This video says about itself:
‘Las Abuelas de Plaza de Mayo‘ trailer
“Las Abuelas de Plaza de Mayo and the Search for Identity”, a documentary film
Executive producer: C.A. Tuggle
Some people know little about los desaparecidos of Argentina. As many as 30,000 dissidents of the military dictatorship were kidnapped, tortured and killed during The Dirty War, between 1976 and 1983. In Argentina today, there is a movement underway headed by a group called Las Abuelas de Plaza de Mayo, or The Grandmothers of May Plaza.
These women are dedicated to finding their missing grandchildren, the babies who were taken from pregnant women during the Dirty War. The women were captured and murdered and their babies were given to supporters of the military regime. Now in their 20s and 30s, these “lost” grandchildren have no knowledge of their past or of their true identities. Las Abuelas is trying to change that. Through direct interviews with Las Abuelas, the found grandchildren, and other members of their families and communities, we seek to tell the story as it is still unfolding and bring the historical and cultural context that is needed to help people around the world understand the impact that such a crisis has for people from many different generations.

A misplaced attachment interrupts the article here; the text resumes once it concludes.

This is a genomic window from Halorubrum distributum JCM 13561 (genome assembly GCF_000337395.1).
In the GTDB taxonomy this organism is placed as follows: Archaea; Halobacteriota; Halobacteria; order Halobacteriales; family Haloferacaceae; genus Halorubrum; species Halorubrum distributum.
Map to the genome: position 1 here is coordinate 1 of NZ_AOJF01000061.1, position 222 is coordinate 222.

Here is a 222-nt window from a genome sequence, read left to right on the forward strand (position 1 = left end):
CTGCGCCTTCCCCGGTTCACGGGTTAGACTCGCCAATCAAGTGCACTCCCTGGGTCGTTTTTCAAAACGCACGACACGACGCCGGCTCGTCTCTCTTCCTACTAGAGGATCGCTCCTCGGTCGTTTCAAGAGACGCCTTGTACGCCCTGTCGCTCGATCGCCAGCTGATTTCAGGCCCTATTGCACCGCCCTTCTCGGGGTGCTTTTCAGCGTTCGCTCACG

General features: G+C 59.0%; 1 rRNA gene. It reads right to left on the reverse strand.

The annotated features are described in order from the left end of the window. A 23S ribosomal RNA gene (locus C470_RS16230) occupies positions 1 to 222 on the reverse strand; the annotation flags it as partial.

“Las Abuelas de Plaza de Mayo and the Search for Identity” will premiere Jan. 17, 2012, at 7 p.m. at the UNC School of Journalism and Mass Communication. J-school professor C.A. Tuggle served as executive producer.
From the Buenos Aires Herald in Argentina:
Friday, March 22, 2013
Garzón: ‘Pope Francis should release Vatican files on dictatorship’
Former Spanish judge Baltasar Garzón said Pope Francis “could perfectly open the Vatican files to make public all communications and information sent from Argentina at the time of the last military dictatorship.”
Garzón considered such a move would be “very positive and proof of cooperation and support to the victims of state terrorism.”
The former judge was referring to any cables that diplomats may have sent to the Vatican during the last military dictatorship from 1976 to 1983.
Garzón believes that those judges currently leading the investigation of cases of crimes against humanity should be the ones that request the publication of those files.
“As a judge, I would do it,” he said.
Update October 2016: here.